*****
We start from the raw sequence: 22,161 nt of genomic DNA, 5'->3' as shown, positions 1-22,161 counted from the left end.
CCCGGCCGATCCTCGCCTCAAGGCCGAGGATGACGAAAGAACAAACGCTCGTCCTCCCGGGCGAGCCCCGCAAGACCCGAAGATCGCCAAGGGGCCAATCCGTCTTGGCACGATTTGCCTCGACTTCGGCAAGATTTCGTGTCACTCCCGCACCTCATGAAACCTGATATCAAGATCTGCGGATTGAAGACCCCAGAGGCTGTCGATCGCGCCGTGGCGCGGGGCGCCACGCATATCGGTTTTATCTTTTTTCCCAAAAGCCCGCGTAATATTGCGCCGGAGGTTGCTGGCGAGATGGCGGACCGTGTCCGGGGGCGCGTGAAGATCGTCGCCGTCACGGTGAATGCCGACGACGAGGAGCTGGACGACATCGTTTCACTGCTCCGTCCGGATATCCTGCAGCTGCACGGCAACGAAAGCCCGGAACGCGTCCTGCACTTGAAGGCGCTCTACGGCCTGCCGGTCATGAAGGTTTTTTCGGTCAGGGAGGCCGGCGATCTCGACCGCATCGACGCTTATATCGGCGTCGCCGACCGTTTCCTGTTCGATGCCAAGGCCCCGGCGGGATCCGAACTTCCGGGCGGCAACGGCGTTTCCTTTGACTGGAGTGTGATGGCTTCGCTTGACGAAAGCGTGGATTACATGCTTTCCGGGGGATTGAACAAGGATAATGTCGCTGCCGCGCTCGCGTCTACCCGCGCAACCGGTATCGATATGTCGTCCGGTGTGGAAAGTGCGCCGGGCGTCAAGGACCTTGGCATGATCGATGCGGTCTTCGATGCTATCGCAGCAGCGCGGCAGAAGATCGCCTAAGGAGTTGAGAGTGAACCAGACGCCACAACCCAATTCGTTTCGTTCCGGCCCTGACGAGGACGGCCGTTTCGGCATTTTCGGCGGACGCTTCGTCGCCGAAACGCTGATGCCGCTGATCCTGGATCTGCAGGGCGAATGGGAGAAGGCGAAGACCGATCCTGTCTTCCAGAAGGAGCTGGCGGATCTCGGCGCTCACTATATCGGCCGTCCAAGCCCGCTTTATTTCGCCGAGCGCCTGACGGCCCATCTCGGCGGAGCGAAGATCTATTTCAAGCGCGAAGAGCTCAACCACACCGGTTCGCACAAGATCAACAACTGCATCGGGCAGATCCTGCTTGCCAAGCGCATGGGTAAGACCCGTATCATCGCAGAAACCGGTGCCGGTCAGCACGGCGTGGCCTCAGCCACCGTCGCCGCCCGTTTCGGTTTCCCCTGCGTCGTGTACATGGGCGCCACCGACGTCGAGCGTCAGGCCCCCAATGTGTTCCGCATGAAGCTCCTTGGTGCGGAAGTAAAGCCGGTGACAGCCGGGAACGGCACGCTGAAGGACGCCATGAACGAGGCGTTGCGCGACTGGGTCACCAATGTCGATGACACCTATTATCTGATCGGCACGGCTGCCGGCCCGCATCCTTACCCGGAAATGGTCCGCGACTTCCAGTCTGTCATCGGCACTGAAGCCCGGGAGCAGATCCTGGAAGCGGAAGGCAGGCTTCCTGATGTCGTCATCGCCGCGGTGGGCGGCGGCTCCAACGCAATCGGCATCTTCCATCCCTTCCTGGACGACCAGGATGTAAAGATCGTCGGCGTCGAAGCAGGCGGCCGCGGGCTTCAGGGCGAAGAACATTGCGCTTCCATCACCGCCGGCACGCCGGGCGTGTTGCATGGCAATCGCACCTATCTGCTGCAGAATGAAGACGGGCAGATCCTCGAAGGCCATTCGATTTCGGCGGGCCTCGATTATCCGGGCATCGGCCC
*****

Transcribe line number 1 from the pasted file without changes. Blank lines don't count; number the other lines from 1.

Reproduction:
We start from the raw sequence: 22,161 nt of genomic DNA, 5'->3' as shown, positions 1-22,161 counted from the left end.